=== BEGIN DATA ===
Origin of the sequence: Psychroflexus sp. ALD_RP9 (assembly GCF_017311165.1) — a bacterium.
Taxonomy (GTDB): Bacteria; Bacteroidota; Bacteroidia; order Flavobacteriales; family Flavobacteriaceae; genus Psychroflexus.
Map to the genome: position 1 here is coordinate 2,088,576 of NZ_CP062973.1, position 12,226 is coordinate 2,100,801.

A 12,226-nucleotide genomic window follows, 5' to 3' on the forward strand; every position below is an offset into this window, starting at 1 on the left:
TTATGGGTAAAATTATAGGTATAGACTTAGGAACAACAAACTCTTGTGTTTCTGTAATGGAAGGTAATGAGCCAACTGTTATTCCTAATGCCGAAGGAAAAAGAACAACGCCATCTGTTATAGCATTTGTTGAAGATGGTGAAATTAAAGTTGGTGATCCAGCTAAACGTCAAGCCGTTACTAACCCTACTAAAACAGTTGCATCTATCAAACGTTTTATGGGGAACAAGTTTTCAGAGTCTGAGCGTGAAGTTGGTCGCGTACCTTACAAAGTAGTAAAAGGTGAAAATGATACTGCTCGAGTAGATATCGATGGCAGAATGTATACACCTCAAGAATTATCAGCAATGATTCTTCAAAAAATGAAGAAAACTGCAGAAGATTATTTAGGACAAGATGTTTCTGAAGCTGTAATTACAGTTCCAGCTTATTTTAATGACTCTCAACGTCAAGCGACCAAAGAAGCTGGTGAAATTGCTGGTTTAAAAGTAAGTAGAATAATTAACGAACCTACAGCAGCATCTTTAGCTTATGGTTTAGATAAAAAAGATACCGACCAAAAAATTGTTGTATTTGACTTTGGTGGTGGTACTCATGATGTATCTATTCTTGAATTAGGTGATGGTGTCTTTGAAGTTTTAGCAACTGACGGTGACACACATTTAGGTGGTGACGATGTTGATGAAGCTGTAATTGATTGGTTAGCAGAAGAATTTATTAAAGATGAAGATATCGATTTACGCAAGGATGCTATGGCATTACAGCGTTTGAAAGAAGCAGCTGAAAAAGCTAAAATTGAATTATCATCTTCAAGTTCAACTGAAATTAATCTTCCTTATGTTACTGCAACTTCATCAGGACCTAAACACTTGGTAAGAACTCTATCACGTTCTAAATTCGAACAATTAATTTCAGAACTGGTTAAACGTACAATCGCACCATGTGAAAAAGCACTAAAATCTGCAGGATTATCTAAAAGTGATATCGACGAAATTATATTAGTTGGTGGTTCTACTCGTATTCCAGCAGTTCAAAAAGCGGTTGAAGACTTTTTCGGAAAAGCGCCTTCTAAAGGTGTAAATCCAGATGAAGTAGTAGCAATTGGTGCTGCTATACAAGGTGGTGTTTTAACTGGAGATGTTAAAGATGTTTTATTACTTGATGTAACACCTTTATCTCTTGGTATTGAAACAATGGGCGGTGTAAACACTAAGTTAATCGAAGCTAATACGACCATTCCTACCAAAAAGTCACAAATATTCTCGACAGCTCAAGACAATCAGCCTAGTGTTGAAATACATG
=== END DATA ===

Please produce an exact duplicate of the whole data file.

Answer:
Origin of the sequence: Psychroflexus sp. ALD_RP9 (assembly GCF_017311165.1) — a bacterium.
Taxonomy (GTDB): Bacteria; Bacteroidota; Bacteroidia; order Flavobacteriales; family Flavobacteriaceae; genus Psychroflexus.
Map to the genome: position 1 here is coordinate 2,088,576 of NZ_CP062973.1, position 12,226 is coordinate 2,100,801.

A 12,226-nucleotide genomic window follows, 5' to 3' on the forward strand; every position below is an offset into this window, starting at 1 on the left:
TTATGGGTAAAATTATAGGTATAGACTTAGGAACAACAAACTCTTGTGTTTCTGTAATGGAAGGTAATGAGCCAACTGTTATTCCTAATGCCGAAGGAAAAAGAACAACGCCATCTGTTATAGCATTTGTTGAAGATGGTGAAATTAAAGTTGGTGATCCAGCTAAACGTCAAGCCGTTACTAACCCTACTAAAACAGTTGCATCTATCAAACGTTTTATGGGGAACAAGTTTTCAGAGTCTGAGCGTGAAGTTGGTCGCGTACCTTACAAAGTAGTAAAAGGTGAAAATGATACTGCTCGAGTAGATATCGATGGCAGAATGTATACACCTCAAGAATTATCAGCAATGATTCTTCAAAAAATGAAGAAAACTGCAGAAGATTATTTAGGACAAGATGTTTCTGAAGCTGTAATTACAGTTCCAGCTTATTTTAATGACTCTCAACGTCAAGCGACCAAAGAAGCTGGTGAAATTGCTGGTTTAAAAGTAAGTAGAATAATTAACGAACCTACAGCAGCATCTTTAGCTTATGGTTTAGATAAAAAAGATACCGACCAAAAAATTGTTGTATTTGACTTTGGTGGTGGTACTCATGATGTATCTATTCTTGAATTAGGTGATGGTGTCTTTGAAGTTTTAGCAACTGACGGTGACACACATTTAGGTGGTGACGATGTTGATGAAGCTGTAATTGATTGGTTAGCAGAAGAATTTATTAAAGATGAAGATATCGATTTACGCAAGGATGCTATGGCATTACAGCGTTTGAAAGAAGCAGCTGAAAAAGCTAAAATTGAATTATCATCTTCAAGTTCAACTGAAATTAATCTTCCTTATGTTACTGCAACTTCATCAGGACCTAAACACTTGGTAAGAACTCTATCACGTTCTAAATTCGAACAATTAATTTCAGAACTGGTTAAACGTACAATCGCACCATGTGAAAAAGCACTAAAATCTGCAGGATTATCTAAAAGTGATATCGACGAAATTATATTAGTTGGTGGTTCTACTCGTATTCCAGCAGTTCAAAAAGCGGTTGAAGACTTTTTCGGAAAAGCGCCTTCTAAAGGTGTAAATCCAGATGAAGTAGTAGCAATTGGTGCTGCTATACAAGGTGGTGTTTTAACTGGAGATGTTAAAGATGTTTTATTACTTGATGTAACACCTTTATCTCTTGGTATTGAAACAATGGGCGGTGTAAACACTAAGTTAATCGAAGCTAATACGACCATTCCTACCAAAAAGTCACAAATATTCTCGACAGCTCAAGACAATCAGCCTAGTGTTGAAATACATG